Feb 11, 2013, 10:21:40 PM

I was reading a newspaper column that questioned why two of the world’s greatest cricketers were not persuaded into retirement at an earlier time. The suggestion was that Australian cricketer Ricky Ponting, who...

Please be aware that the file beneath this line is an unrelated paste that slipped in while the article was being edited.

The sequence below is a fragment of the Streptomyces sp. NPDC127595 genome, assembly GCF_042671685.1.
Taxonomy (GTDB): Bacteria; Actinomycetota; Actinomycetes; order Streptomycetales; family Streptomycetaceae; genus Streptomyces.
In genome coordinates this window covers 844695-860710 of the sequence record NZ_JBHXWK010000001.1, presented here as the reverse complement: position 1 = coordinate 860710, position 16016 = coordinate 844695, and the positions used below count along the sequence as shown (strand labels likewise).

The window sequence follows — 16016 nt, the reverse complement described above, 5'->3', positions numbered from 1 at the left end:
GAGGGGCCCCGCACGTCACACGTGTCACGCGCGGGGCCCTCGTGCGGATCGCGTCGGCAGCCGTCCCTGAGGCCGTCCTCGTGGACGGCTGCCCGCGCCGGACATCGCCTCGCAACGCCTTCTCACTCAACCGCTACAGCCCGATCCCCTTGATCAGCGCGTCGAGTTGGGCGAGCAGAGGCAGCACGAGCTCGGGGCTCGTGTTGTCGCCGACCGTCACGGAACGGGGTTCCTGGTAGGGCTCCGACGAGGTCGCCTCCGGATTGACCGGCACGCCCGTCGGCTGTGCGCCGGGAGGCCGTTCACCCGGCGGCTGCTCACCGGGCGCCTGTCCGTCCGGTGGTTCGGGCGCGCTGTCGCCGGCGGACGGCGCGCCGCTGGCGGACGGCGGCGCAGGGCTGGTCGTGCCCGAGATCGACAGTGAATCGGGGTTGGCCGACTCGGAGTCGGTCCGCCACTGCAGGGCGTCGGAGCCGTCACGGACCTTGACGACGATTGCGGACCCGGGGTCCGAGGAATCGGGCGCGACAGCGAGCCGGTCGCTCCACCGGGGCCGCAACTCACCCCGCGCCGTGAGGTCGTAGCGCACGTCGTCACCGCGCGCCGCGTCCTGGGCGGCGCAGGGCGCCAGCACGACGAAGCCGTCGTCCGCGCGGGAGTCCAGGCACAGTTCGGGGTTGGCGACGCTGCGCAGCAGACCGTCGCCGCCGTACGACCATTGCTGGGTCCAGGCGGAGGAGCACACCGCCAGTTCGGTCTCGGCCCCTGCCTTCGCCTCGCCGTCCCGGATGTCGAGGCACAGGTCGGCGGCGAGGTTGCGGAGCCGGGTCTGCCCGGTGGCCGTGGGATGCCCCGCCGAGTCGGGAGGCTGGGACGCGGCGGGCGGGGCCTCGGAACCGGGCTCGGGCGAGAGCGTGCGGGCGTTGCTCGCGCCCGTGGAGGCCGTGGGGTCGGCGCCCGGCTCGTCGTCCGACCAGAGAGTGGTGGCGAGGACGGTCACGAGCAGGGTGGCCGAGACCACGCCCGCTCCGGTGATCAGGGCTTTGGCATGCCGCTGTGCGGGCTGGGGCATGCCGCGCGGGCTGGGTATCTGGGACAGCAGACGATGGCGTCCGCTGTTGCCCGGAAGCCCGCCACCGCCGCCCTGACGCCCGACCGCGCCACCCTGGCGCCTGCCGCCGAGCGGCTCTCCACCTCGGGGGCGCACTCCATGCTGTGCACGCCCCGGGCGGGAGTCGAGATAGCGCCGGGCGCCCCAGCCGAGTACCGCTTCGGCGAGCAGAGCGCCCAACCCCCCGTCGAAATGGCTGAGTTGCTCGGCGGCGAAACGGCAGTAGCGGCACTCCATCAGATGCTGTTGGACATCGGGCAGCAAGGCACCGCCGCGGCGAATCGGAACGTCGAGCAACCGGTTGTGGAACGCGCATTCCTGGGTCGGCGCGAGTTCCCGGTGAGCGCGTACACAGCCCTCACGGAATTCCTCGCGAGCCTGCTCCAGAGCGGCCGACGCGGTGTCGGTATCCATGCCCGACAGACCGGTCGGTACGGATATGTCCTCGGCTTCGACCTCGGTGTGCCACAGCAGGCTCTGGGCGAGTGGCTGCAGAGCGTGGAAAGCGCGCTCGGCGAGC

I was reading a newspaper column that questioned why two of the world’s greatest cricketers were not persuaded into retirement at an earlier time. The suggestion was that Australian cricketer Ricky Ponting, who captained the national side for seven years with great distinction, should not have been selected to play in the national team once he left the captaincy because his form was doing nothing for his status. The other cricketer mentioned was the man nicknamed “The Little Master”, India’s Sachin Tendulkar, who continues to play. The person who wrote the piece was in full admiration for both these athletes but made the point that their diminished level of play and their lower standard of cricket resulted in their averages taking a dive. The writer said if these guys had not continued to be selected to their respective teams even though form was not quite there, they more than likely would hung up their cricket bats sooner. As a result they would have been ranked higher (with the figures and stats) than they are now. The writer wanted to see them placed on a much higher pedestal. Well it got me to thinking about tennis players. Sure the situation is a bit different because tennis is an individual sport and cricket is a team sport but when should a tennis player retire? What do you think? If a tennis player has seen a slide in results or has been off injured for a bit but starts a comeback, let’s says before a tie in the Davis Cup by BNP Paribas or the Fed Cup by BNP Paribas, should they be selected for the teams? Look at someone like Lleyton Hewitt. Should he be selected for Davis Cup by BNP Paribas because the tennis is not there as it once was? You cannot deny for one minute his love of Davis Cup and for the most part he is selected because quite possibly there is no one else to put in for one of the two singles spots. Beating some guy from Chinese Taipei is nothing to be enamoured with. Losing pretty much everything against Germany last year in Davis Cup, playing opposition that he would have had no trouble with a few years ago is a more realistic discussion. So when do you draw the line and say it is time for the younger ones to be selected and given a chance? Andy Roddick and Juan Carlos Ferrero made the decision not to be available for Davis Cup because injuries had come in the way and that also helped them to make the final decision that they were not able to contribute to their careers on the regular tour as well. Roger Federer is a special case. Even though he had a dive in his form a couple of years ago, he was still challenging for the top prizes and was only just missing out. Many fans were of the opinion that he should have retired then, but really there was no legitimate reason for such thoughts. David Nalbandian could be another case in point. When is it time for him to call it quits? Being selected to play in a national team allows the player to feel they have still got it. I have even heard suggestions that Venus Williams should consider retiring. Certainly you can understand that a player wants to go out on their own terms but what happened to the thought of going out on top? And can’t such players be considered selfish in that they don’t want to, or just can’t make themselves, come to terms that they need to step aside? Epitomising such a situation is the great Esther Vergeer who I had the pleasure of interviewing last year. The 31-year-old Dutch star, who celebrated ten years without a defeat on the international wheelchair tennis circuit on 30 January, ended her career at the very, very top of the game. She won 169 titles and ends her career on a winning streak of 470 matches - her last defeat was to Australian Daniela di Toro in Sydney on 30 January 2003. Now that’s what you call going out in style. Do you think a player who continues to play when the results are not there only denigrates the results that took them to the top of the sport? A fan will more than likely relinquish some support for that player as their outstanding record becomes tarnished. So what are your thoughts about the time a player should retire? In a regular job (depending on the country you are in) you are obliged to retire at 60 or 65. Obviously this is not the same situation in tennis, but is there merit in something like that beings looked at? After all there are so many younger players also trying to make a breakthrough and maybe they should be given a chance however, on the other hand the younger ones should be good enough to cut through the elite. I get back to my original question in trying to determine if a player should be selected to national teams for the sake of it which in due course steers them to staying on longer than their use by date.